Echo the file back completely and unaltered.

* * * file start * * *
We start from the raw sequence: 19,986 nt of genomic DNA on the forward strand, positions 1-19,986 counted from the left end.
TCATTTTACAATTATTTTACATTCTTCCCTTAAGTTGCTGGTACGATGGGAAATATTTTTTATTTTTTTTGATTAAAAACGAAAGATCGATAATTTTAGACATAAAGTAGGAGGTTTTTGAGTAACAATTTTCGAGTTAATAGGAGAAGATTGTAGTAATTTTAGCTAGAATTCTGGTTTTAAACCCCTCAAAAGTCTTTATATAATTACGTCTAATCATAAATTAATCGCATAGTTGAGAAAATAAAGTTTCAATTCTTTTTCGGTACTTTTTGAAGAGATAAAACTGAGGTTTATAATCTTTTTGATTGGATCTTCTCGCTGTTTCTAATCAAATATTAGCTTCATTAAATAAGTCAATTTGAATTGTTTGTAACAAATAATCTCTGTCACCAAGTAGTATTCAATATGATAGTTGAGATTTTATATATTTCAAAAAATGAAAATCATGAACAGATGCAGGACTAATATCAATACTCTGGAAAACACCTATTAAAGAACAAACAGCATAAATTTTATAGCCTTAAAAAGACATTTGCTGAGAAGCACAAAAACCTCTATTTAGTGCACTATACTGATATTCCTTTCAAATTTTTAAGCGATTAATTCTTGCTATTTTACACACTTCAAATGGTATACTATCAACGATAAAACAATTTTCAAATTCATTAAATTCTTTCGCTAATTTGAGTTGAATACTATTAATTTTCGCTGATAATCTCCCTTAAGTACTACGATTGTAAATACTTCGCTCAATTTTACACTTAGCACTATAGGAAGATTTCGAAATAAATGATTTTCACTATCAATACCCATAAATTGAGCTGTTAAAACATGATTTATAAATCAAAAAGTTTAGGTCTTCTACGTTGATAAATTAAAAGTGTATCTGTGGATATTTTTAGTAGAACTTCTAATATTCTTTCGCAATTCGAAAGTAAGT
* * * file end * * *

We start from the raw sequence: 19,986 nt of genomic DNA on the forward strand, positions 1-19,986 counted from the left end.
TCATTTTACAATTATTTTACATTCTTCCCTTAAGTTGCTGGTACGATGGGAAATATTTTTTATTTTTTTTGATTAAAAACGAAAGATCGATAATTTTAGACATAAAGTAGGAGGTTTTTGAGTAACAATTTTCGAGTTAATAGGAGAAGATTGTAGTAATTTTAGCTAGAATTCTGGTTTTAAACCCCTCAAAAGTCTTTATATAATTACGTCTAATCATAAATTAATCGCATAGTTGAGAAAATAAAGTTTCAATTCTTTTTCGGTACTTTTTGAAGAGATAAAACTGAGGTTTATAATCTTTTTGATTGGATCTTCTCGCTGTTTCTAATCAAATATTAGCTTCATTAAATAAGTCAATTTGAATTGTTTGTAACAAATAATCTCTGTCACCAAGTAGTATTCAATATGATAGTTGAGATTTTATATATTTCAAAAAATGAAAATCATGAACAGATGCAGGACTAATATCAATACTCTGGAAAACACCTATTAAAGAACAAACAGCATAAATTTTATAGCCTTAAAAAGACATTTGCTGAGAAGCACAAAAACCTCTATTTAGTGCACTATACTGATATTCCTTTCAAATTTTTAAGCGATTAATTCTTGCTATTTTACACACTTCAAATGGTATACTATCAACGATAAAACAATTTTCAAATTCATTAAATTCTTTCGCTAATTTGAGTTGAATACTATTAATTTTCGCTGATAATCTCCCTTAAGTACTACGATTGTAAATACTTCGCTCAATTTTACACTTAGCACTATAGGAAGATTTCGAAATAAATGATTTTCACTATCAATACCCATAAATTGAGCTGTTAAAACATGATTTATAAATCAAAAAGTTTAGGTCTTCTACGTTGATAAATTAAAAGTGTATCTGTGGATATTTTTAGTAGAACTTCTAATATTCTTTCGCAATTCGAAAGTAAGT